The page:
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2012 estimates of pain prevalence and severity are presented for U.S. adults.
A simple, 2-item measure for categorizing pain severity is introduced.
Pain persistence and bothersomeness designate 5 discrete categories of pain severity.
The study describes the concurrent validation of the measure.
Pain severity is associated with race, ethnicity, preferred language, sex, and age.
Using a simple approach for coding pain severity, the present study describes self-reported pain in U.S. adults. Data are included for 8,781 adults who completed the Functioning and Disability Supplement of the 2012 National Health Interview Survey. An internationally piloted pain severity coding system was used to group participants into 5 discrete ordered pain categories based on their pain persistence (days with pain in the last 3 months) and bothersomeness (little, a lot, somewhere in between): pain free and categories 1 (low) to 4 (high). It is estimated that 126.1 million adults reported some pain in the previous 3 months, with 25.3 million adults (11.2%) suffering from daily (chronic) pain and 23.4 million (10.3%) reporting a lot of pain. Based on the persistence and bothersomeness of their pain, 14.4 million adults (6.4%) were classified as having the highest level of pain, category 4, with an additional 25.4 million adults (11.3%) experiencing category 3 pain. Individuals with category 3 or 4 pain were likely to have worse health status, to use more health care, and to suffer from more disability than those with less severe pain. Associations were seen between pain severity and selected demographic variables including race, ethnicity, preferred language, sex, and age.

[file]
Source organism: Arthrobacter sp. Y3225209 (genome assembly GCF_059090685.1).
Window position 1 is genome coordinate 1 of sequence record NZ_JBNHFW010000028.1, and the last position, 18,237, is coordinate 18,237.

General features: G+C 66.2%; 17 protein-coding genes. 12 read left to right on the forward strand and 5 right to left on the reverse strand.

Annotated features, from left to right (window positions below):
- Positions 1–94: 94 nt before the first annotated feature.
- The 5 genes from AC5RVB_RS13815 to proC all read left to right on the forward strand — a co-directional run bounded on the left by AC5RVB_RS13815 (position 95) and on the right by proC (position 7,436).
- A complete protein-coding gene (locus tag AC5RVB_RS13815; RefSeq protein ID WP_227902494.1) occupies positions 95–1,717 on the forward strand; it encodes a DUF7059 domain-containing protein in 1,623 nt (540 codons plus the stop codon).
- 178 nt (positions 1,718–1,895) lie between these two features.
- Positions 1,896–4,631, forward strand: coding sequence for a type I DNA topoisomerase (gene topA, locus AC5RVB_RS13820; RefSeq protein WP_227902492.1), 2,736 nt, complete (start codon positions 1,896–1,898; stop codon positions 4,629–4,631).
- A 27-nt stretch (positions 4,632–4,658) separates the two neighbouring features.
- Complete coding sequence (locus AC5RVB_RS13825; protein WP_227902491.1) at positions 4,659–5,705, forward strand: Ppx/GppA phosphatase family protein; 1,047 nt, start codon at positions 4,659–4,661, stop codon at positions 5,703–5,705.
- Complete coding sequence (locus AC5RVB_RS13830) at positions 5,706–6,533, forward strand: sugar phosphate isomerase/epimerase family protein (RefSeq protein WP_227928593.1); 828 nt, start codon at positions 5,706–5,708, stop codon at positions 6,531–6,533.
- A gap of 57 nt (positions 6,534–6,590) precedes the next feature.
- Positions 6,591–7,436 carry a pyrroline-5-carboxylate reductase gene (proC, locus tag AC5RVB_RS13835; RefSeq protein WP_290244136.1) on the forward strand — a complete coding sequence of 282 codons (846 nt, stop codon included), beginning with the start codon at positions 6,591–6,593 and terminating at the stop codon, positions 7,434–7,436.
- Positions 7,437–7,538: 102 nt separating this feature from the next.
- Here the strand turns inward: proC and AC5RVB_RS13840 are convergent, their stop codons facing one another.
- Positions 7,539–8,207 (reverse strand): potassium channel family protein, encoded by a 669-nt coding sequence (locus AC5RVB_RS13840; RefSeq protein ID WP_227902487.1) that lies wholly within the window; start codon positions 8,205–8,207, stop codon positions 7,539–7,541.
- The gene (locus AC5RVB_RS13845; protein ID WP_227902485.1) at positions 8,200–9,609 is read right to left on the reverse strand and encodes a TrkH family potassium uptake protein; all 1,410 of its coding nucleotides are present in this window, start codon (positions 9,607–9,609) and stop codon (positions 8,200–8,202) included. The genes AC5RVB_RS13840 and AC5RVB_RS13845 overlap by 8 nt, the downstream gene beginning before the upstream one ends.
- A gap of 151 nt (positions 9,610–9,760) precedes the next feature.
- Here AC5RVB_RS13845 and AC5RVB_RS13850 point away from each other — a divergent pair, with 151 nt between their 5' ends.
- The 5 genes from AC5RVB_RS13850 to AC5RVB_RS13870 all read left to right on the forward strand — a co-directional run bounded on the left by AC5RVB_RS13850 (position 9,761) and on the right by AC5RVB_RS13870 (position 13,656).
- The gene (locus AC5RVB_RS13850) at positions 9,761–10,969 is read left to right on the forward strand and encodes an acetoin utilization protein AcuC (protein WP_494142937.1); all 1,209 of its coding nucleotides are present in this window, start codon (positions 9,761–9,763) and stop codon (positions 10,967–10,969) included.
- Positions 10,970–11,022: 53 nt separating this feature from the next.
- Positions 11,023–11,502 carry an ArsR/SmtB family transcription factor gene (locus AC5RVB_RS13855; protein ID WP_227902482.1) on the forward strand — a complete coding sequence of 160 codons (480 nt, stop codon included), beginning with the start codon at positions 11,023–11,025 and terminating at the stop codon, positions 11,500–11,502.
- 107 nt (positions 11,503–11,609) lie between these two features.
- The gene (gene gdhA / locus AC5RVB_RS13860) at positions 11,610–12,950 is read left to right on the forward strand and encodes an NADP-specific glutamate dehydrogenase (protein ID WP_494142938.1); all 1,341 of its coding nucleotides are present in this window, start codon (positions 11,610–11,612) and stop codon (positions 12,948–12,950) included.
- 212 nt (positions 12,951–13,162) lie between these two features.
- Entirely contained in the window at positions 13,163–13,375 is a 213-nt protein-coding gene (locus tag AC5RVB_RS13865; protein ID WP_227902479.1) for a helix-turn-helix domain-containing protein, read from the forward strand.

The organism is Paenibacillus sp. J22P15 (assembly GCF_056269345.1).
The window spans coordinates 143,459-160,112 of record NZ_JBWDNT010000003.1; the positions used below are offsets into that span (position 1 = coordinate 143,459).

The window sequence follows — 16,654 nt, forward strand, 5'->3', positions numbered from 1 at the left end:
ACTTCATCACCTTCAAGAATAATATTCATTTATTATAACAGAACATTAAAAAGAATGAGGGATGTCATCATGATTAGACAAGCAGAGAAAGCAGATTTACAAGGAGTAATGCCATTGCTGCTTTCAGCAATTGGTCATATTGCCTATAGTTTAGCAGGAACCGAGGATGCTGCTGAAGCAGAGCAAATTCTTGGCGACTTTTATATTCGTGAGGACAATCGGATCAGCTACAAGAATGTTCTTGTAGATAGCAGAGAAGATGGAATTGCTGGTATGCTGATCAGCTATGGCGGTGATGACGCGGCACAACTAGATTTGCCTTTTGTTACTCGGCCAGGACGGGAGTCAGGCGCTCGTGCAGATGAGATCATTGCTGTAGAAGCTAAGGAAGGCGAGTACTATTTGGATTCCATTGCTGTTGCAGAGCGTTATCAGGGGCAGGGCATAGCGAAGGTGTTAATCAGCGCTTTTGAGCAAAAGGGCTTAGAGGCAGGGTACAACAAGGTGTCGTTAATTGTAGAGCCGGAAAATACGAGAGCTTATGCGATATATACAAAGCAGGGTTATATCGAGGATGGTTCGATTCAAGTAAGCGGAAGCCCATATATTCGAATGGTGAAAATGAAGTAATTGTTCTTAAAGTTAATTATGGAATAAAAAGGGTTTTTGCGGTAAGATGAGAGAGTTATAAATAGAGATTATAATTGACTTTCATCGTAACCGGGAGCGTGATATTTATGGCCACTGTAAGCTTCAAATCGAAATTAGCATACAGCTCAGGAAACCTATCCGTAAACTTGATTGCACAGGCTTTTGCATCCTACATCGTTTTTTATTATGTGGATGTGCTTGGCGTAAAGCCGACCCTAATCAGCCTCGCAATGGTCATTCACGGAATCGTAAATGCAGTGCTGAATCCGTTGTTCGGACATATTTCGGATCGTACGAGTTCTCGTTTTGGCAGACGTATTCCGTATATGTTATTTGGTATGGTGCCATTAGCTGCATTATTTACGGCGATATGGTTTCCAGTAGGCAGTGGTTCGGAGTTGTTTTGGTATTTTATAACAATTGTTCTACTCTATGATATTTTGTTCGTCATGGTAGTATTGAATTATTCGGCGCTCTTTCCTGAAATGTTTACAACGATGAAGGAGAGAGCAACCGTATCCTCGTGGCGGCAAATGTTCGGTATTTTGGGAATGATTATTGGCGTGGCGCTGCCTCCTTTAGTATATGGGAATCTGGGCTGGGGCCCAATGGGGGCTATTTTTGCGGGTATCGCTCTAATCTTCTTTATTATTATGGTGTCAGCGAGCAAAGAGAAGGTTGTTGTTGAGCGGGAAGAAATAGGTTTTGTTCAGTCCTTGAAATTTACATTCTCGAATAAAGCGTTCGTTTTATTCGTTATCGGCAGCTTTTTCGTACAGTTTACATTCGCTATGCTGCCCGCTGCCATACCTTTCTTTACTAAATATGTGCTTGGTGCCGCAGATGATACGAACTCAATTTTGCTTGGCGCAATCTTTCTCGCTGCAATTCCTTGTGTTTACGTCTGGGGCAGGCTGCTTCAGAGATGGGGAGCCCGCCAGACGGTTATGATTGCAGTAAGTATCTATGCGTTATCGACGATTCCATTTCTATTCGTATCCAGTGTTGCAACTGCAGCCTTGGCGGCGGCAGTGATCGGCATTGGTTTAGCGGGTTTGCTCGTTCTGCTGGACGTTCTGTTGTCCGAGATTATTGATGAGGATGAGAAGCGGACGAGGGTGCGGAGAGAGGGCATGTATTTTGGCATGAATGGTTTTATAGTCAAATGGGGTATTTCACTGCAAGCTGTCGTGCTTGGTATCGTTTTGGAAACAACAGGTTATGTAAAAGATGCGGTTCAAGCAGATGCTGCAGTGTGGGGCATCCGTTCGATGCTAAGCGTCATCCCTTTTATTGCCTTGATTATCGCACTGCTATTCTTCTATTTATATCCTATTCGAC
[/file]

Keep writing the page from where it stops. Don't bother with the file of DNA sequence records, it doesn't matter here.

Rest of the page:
U.S. estimates of pain prevalence are presented using a simple approach for assigning pain severity developed by the Washington Group on Disability Statistics. Concurrent validity is assessed. Although this approach is promising, additional work is required to determine the usefulness of the Washington Group pain categories for pain research or clinical practice.
Because there are no objective measures of pain, patient reports are necessarily the primary source of estimates of pain prevalence and severity. Nevertheless, as stated by the Institute of Medicine (IOM),
“obtaining a definitive picture of the extent and significance of pain is difficult. Current data on the incidence, prevalence and consequences of pain are not consistent or complete, in part because in many cases pain is treated as a symptom and what is collected is data on underlying conditions or events.” The IOM further states: “data weaknesses previously discussed are particularly important when one is examining racial and ethnic disparities.”